US stocks are nowhere near peak

growthUS equities will continue to grow, defying some analysts' claims that the market is close to a peak, according to James Abate, manager of the PSigma American Growth Fund.

He sees “further upside in the profits cycle which, in turn, will help continue the bullish trend in the US stock market”, and adds that “bumps along the road” such as political unrest in the Middle East and Standard & Poor's (S&P's) lowering of the US credit outlook will not derail the process but offer opportunities.

To support his claim that US equities are far from peaking, Abate points out that the last cyclical peak occurred at the end of 2006, more than four years after the trough reached in mid-2002. Today, the economy has moved on less than two years from the trough reached in late 2009. In 2006 the return on equity for the average company in the S&P 500 Index was 16.9% and today it is 15.4%.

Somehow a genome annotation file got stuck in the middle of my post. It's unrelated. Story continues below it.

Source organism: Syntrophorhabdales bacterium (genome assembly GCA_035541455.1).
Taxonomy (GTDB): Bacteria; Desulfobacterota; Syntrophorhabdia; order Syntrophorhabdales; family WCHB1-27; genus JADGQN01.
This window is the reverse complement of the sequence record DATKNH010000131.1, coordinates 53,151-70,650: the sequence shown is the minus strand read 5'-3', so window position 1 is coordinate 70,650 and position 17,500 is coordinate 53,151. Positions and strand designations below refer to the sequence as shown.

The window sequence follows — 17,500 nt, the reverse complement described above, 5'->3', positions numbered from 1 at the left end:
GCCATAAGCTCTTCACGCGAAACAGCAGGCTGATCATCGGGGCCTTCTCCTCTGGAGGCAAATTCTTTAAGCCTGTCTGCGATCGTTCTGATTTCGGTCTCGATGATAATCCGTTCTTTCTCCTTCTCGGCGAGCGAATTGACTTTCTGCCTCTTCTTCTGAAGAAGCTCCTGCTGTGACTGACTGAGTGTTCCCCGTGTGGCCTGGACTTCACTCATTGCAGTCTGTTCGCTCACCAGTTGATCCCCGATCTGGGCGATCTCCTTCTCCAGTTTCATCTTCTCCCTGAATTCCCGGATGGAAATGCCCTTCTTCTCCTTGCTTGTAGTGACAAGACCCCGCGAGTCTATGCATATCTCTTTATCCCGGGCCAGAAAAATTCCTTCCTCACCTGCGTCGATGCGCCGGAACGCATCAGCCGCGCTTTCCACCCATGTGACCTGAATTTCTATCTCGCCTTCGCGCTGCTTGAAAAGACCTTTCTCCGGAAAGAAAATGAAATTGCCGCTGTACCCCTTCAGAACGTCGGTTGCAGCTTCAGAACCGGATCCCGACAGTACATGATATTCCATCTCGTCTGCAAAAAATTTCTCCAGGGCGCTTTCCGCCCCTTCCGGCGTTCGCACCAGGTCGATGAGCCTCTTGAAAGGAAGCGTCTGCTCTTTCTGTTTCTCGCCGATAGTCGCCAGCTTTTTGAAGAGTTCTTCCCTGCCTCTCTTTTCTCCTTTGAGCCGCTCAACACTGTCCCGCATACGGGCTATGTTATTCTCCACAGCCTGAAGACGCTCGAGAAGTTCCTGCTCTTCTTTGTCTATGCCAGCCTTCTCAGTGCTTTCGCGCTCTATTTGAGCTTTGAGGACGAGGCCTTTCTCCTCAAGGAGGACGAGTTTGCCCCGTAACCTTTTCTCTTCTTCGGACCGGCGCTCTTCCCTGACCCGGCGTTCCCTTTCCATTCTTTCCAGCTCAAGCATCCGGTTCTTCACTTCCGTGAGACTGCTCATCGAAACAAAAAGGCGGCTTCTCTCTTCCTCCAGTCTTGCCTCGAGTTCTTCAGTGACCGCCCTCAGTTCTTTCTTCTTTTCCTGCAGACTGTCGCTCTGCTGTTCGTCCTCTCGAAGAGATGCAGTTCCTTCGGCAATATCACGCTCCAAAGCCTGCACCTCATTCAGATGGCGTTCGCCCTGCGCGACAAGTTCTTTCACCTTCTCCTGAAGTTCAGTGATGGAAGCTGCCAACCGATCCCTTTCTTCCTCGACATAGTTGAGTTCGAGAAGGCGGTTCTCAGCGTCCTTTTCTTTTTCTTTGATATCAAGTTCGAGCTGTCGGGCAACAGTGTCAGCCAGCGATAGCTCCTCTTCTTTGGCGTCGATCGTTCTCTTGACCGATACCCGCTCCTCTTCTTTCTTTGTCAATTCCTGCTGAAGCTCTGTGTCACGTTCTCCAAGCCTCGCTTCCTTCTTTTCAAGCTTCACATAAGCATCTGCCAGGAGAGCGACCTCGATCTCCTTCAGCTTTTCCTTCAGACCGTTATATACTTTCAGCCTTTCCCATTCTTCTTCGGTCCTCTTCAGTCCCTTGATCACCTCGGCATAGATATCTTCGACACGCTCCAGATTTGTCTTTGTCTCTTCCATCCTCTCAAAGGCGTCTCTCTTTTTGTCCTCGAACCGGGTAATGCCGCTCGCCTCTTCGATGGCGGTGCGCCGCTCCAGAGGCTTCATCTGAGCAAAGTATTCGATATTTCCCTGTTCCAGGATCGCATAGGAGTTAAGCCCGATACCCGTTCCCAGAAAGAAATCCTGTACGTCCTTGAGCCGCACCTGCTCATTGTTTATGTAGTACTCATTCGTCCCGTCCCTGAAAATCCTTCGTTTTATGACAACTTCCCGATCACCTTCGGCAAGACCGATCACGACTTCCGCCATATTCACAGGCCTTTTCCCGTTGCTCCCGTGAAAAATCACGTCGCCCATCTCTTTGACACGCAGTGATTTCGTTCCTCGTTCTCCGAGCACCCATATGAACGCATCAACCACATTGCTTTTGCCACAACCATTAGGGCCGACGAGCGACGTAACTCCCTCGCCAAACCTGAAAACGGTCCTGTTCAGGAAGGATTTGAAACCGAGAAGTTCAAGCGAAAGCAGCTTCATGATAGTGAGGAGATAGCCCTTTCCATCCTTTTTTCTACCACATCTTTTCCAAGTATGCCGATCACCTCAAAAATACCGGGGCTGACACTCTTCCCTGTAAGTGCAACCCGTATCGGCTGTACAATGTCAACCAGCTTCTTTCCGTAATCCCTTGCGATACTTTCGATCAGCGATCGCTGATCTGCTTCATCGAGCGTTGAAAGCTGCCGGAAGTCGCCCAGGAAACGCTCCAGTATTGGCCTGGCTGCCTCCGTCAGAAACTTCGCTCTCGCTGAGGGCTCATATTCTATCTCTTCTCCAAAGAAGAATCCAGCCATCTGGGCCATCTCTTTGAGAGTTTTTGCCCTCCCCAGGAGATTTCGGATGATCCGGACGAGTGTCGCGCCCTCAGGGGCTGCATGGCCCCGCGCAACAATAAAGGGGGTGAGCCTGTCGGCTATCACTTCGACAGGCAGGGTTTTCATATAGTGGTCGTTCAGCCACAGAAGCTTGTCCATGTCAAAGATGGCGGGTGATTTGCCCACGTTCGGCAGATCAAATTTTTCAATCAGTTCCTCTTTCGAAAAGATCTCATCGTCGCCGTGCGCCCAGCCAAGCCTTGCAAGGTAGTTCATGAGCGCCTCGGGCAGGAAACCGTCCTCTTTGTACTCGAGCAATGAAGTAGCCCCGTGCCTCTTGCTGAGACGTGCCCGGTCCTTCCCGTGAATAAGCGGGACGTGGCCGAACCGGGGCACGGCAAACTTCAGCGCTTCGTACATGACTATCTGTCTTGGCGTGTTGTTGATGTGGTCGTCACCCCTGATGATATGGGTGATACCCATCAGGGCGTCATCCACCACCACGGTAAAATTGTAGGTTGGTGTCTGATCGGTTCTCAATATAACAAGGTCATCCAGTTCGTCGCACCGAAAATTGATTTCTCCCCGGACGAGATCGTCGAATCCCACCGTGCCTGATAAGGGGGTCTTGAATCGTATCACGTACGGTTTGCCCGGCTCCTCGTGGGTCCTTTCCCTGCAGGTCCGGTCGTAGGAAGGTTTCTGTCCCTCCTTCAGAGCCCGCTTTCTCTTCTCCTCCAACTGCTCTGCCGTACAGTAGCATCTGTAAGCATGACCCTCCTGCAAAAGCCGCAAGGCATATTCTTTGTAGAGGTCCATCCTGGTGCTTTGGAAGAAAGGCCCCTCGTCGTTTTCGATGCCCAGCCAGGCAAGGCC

Abate also believes that US companies undertook their “most far-reaching and efficacious restructuring” to date in the recent downturn and that this has “raised the bar for asset efficiency and profit margins to levels that will surpass the 2006 peak”.

Abate claims a double dip recession is unlikely and is forecasting increased stock prices as well as a growth in profits. However, some analysts are worried that the end of the second round of quantitative easing in the US in June could push down stock prices.

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